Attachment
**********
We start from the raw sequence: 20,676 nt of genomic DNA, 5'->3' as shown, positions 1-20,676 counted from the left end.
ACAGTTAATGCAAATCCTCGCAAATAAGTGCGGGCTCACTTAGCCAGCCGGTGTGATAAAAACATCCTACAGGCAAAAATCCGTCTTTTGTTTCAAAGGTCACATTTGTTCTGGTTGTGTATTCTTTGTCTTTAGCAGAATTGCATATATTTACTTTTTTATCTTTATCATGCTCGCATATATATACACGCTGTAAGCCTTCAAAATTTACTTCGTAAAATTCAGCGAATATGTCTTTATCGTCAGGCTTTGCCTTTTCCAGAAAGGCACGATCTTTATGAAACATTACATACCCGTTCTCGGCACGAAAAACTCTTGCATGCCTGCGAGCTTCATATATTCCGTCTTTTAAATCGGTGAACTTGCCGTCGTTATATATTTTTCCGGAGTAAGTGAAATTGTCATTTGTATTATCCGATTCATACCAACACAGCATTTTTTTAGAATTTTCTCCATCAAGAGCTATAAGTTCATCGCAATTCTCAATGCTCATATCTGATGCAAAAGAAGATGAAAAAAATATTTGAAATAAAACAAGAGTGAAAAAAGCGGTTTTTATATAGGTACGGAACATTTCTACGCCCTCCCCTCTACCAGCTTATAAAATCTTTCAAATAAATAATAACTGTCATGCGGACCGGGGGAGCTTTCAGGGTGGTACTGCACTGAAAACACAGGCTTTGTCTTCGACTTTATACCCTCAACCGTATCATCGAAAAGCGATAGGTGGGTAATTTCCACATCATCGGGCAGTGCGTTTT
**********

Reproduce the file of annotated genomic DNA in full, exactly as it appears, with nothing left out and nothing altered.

We start from the raw sequence: 20,676 nt of genomic DNA, 5'->3' as shown, positions 1-20,676 counted from the left end.
ACAGTTAATGCAAATCCTCGCAAATAAGTGCGGGCTCACTTAGCCAGCCGGTGTGATAAAAACATCCTACAGGCAAAAATCCGTCTTTTGTTTCAAAGGTCACATTTGTTCTGGTTGTGTATTCTTTGTCTTTAGCAGAATTGCATATATTTACTTTTTTATCTTTATCATGCTCGCATATATATACACGCTGTAAGCCTTCAAAATTTACTTCGTAAAATTCAGCGAATATGTCTTTATCGTCAGGCTTTGCCTTTTCCAGAAAGGCACGATCTTTATGAAACATTACATACCCGTTCTCGGCACGAAAAACTCTTGCATGCCTGCGAGCTTCATATATTCCGTCTTTTAAATCGGTGAACTTGCCGTCGTTATATATTTTTCCGGAGTAAGTGAAATTGTCATTTGTATTATCCGATTCATACCAACACAGCATTTTTTTAGAATTTTCTCCATCAAGAGCTATAAGTTCATCGCAATTCTCAATGCTCATATCTGATGCAAAAGAAGATGAAAAAAATATTTGAAATAAAACAAGAGTGAAAAAAGCGGTTTTTATATAGGTACGGAACATTTCTACGCCCTCCCCTCTACCAGCTTATAAAATCTTTCAAATAAATAATAACTGTCATGCGGACCGGGGGAGCTTTCAGGGTGGTACTGCACTGAAAACACAGGCTTTGTCTTCGACTTTATACCCTCAACCGTATCATCGAAAAGCGATAGGTGGGTAATTTCCACATCATCGGGCAGTGCGTTTT